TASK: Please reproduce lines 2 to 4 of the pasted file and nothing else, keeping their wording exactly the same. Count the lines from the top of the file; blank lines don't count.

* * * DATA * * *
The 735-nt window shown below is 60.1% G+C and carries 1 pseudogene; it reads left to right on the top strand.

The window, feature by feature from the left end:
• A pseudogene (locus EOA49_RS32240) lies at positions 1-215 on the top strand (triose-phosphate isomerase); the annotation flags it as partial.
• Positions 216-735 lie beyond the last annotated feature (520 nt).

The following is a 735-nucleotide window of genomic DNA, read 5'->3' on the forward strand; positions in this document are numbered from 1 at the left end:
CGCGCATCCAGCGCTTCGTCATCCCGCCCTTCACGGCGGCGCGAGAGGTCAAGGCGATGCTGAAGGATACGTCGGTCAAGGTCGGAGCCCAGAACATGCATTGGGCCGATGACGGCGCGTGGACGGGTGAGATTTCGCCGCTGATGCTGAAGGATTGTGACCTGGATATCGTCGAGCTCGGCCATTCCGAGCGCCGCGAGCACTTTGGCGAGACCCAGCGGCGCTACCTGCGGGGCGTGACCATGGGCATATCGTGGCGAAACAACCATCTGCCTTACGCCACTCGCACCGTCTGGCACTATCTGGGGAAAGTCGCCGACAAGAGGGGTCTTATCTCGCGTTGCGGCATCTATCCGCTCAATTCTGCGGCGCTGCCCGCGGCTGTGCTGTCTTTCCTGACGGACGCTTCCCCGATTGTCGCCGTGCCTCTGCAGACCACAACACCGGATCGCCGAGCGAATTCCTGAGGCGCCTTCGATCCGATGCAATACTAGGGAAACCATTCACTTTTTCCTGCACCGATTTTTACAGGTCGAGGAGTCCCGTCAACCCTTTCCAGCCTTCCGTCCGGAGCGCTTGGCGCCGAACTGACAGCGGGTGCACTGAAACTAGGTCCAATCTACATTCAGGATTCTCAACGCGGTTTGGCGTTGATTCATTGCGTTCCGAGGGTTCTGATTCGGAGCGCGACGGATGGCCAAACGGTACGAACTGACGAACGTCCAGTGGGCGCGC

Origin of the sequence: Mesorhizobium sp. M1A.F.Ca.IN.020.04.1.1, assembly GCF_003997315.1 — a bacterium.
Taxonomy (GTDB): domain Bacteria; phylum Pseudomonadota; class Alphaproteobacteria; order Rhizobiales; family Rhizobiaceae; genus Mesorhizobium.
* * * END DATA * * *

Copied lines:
The window, feature by feature from the left end:
• A pseudogene (locus EOA49_RS32240) lies at positions 1-215 on the top strand (triose-phosphate isomerase); the annotation flags it as partial.
• Positions 216-735 lie beyond the last annotated feature (520 nt).